- Oct 29, 2020
24 years ago, President Bill Clinton signed the Religious Freedom Restoration Act during a White House ceremony attended by Republican and Democratic members of Congress and numerous religious leaders in a sign of unity. But within a decade, such unity began to fragment as people coalesced around divergent views with little tolerance for opposing opinions on religion or politics.
The U.S. Conference of Catholic Bishops, along with the Colorado Catholic Conference, the Catholic Medical Association, and other Catholic non-profits have weighed in on the case of a Colorado baker who does not wish to bake wedding cakes for same-sex ceremonies. In a statement to the court, they said the First Amendment’s Free Exercise Clause “guarantees every individual the right to seek the truth in religious matters and then adhere to that truth through private and public action.”
A proposed new law in California would prohibit employers from requiring their employees to sign a waiver or other document that “purports to deny any employee the right to make his or her own reproductive health care decisions.” It would also bar an employer from taking any adverse action against an employee based on the use of any medical service related to “reproductive health” – which would include abortion, contraception and sterilization.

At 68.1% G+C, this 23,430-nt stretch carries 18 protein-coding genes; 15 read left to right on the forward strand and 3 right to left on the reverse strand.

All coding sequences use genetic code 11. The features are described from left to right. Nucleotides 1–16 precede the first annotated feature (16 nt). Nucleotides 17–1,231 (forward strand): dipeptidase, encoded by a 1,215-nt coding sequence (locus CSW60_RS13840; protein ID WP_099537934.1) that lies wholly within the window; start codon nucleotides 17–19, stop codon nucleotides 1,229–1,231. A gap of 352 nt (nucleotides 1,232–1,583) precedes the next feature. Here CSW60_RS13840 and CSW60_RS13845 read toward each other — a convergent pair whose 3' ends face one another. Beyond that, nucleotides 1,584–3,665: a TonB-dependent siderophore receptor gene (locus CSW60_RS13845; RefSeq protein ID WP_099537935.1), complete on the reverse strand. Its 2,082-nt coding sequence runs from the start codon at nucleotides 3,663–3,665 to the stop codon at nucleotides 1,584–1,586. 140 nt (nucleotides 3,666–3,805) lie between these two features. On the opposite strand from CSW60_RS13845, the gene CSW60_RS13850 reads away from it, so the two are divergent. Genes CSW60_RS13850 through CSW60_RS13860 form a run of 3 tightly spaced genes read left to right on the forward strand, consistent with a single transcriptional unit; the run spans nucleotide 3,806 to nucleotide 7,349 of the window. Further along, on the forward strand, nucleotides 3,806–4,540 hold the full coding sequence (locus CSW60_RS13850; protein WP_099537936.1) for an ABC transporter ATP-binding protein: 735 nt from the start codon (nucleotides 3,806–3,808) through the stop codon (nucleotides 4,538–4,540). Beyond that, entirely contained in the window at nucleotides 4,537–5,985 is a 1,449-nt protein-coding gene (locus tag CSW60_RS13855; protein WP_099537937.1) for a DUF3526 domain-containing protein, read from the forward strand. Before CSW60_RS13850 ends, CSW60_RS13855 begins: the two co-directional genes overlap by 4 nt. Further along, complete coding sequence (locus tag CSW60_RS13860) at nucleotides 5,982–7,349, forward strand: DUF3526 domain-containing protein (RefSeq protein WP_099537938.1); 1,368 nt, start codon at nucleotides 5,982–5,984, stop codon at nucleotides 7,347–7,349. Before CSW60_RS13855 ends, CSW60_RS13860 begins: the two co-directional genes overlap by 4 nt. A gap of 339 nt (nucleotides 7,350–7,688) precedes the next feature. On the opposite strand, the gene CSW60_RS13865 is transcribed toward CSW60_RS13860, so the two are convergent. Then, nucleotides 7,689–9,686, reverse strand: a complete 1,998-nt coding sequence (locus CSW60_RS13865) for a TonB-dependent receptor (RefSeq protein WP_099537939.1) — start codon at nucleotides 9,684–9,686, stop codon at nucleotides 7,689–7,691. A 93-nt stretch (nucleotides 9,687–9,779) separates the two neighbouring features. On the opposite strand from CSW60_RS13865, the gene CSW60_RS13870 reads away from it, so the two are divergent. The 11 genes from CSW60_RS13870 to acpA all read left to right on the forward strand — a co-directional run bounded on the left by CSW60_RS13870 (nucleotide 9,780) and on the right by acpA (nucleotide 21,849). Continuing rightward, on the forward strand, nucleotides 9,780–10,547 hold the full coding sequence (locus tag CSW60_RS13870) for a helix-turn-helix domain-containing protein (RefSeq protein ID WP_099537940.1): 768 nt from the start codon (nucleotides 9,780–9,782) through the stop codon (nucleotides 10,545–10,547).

Tolerance for religious minorities was written into the very establishment of Canada, more than a century before the country was established in 1867. Today, religious liberty and religious pluralism are under siege the world over. The 150 years – and more – of the Canadian experience have much to offer.
In line with the dramatic overall shift in attitudes about same-sex marriage in the past decade, a recent survey found that a majority of people within most U.S. religious groups don’t approve of businesses invoking their religious beliefs to refuse service to gays.
Citing the example of saints such as Thomas More and John Fisher, Baltimore Archbishop William E. Lori talked about the continuing persecution of Christians around the globe. The archbishop spoke to the U.S. bishops on an annual observance highlighting the importance of religious liberty.